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Body Language Exercise: Observe People in Everyday Situations

Body Language Exercise: Observe People in Everyday Situations
Exercises, Communication Skills, Body Language, Presentation Skills, Personal Impact

Article Rating:::: 66 Ratings :::: Monday, January 7, 2013

Use this body language exercise at the beginning of a session before covering non-verbal communication. The aim is to find out how much delegates already know about this topic and effectively prepare them for what is followed. They can also learn from each other in the process. This activity will also help you understand which areas to focus on most as you go through the body language training.

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Brainstorming Exercise: Display Your Ideas

Brainstorming Exercise: Display Your Ideas
Exercises, Problem Solving, Presentation Skills, Large Group, Brainstorming, Illustration

Article Rating:::: 19 Ratings :::: Monday, November 26, 2012

In this brainstorming exercise delegates learn to come up with ideas separately and then together as a large group. The brainstorming technique helps those who are more comfortable in smaller groups to contribute while still taking advantage of large group creativity and brainstorming.

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If Your Training is Not Working, You are Not Doing This One Thing

If Your Training is Not Working, You are Not Doing This One Thing
Training Articles, Train the Trainer, Presentation Skills

Article Rating:::: 100 Ratings :::: Monday, September 3, 2012
In a Customer Service Skills course:

The trainer starts by explaining the principles of customer service. He gets excited and is carried away by explaining more. Delegates meanwhile are quietly listening, feeling like they are being lectured. Fifteen minutes later, the trainer seems to be still enjoying sharing his wisdom with the class. He is unstoppable. He is now excitedly explaining various techniques. Delegates have no choice but to simply listen, there is no interaction between the delegates and the trainer. Most delegates look bored and are not really absorbing the information. Many of them are looking around now, paying attention to what’s in the room, the decoration, other people’s cloth, etc. Gradually they all drift. Meanwhile the trainer is happy that this part is delivered so he can move on to the next bit…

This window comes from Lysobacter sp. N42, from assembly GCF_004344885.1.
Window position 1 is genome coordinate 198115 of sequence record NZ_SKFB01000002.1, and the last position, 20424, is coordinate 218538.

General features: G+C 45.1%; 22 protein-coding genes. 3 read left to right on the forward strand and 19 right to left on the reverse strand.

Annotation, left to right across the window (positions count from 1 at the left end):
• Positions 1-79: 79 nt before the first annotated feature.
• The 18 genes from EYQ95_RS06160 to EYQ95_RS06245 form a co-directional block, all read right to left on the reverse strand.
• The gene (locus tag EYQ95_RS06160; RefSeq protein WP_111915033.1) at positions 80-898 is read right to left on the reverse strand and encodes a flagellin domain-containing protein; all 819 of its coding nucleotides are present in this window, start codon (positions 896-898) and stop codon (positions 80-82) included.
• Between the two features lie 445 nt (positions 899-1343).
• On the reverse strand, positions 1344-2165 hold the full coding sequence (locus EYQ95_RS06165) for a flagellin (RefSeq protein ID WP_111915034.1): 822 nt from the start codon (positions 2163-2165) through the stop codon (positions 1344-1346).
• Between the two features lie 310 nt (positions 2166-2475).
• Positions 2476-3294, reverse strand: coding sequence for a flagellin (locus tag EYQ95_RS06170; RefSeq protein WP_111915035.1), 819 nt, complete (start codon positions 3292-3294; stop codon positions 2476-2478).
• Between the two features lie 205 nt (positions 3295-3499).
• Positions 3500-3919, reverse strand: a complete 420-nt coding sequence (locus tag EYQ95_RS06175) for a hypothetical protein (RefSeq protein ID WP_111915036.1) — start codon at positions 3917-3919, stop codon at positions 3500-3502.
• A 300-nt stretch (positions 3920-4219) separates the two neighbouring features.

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Public Speaking Exercise: How to Appear Confident by Adjusting Your Body Language

Public Speaking Exercise: How to Appear Confident by Adjusting Your Body Language
Public Speaking, Exercises, Body Language, Presentation Skills, Interview Skills

Article Rating:::: 55 Ratings :::: Tuesday, June 5, 2012

Many people find public speaking daunting. They get butterflies in stomach, feel nervous and sometimes simply refuse to give a public presentation when they can get away with it. It doesn’t have to be this way and a great way to overcome the lack of confidence is to adopt the behaviour artificially.